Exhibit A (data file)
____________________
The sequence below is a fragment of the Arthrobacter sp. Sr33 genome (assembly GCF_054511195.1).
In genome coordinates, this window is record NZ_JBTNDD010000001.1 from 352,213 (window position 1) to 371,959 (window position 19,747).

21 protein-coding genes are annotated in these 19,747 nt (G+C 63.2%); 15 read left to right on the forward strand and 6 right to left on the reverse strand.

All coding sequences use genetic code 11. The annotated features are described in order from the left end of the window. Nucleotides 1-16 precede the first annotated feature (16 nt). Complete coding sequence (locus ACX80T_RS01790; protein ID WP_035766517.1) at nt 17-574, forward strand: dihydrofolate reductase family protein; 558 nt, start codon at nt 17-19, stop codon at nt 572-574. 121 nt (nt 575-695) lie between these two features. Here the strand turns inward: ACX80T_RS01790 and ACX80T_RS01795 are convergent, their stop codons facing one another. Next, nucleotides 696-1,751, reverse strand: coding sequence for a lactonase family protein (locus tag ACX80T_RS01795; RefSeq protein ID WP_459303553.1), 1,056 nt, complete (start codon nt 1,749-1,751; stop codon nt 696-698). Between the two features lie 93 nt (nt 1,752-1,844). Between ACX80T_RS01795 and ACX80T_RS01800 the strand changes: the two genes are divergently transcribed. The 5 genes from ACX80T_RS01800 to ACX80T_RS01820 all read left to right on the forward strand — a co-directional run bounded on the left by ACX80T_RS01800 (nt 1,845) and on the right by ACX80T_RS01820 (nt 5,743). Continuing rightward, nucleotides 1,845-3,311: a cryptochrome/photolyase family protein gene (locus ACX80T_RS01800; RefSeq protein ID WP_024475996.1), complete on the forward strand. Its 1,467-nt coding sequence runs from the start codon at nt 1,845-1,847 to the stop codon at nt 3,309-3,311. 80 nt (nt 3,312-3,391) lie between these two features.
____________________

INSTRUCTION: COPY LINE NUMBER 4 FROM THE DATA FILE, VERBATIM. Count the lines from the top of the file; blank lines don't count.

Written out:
All coding sequences use genetic code 11. The annotated features are described in order from the left end of the window. Nucleotides 1-16 precede the first annotated feature (16 nt). Complete coding sequence (locus ACX80T_RS01790; protein ID WP_035766517.1) at nt 17-574, forward strand: dihydrofolate reductase family protein; 558 nt, start codon at nt 17-19, stop codon at nt 572-574. 121 nt (nt 575-695) lie between these two features. Here the strand turns inward: ACX80T_RS01790 and ACX80T_RS01795 are convergent, their stop codons facing one another. Next, nucleotides 696-1,751, reverse strand: coding sequence for a lactonase family protein (locus tag ACX80T_RS01795; RefSeq protein ID WP_459303553.1), 1,056 nt, complete (start codon nt 1,749-1,751; stop codon nt 696-698). Between the two features lie 93 nt (nt 1,752-1,844). Between ACX80T_RS01795 and ACX80T_RS01800 the strand changes: the two genes are divergently transcribed. The 5 genes from ACX80T_RS01800 to ACX80T_RS01820 all read left to right on the forward strand — a co-directional run bounded on the left by ACX80T_RS01800 (nt 1,845) and on the right by ACX80T_RS01820 (nt 5,743). Continuing rightward, nucleotides 1,845-3,311: a cryptochrome/photolyase family protein gene (locus ACX80T_RS01800; RefSeq protein ID WP_024475996.1), complete on the forward strand. Its 1,467-nt coding sequence runs from the start codon at nt 1,845-1,847 to the stop codon at nt 3,309-3,311. 80 nt (nt 3,312-3,391) lie between these two features.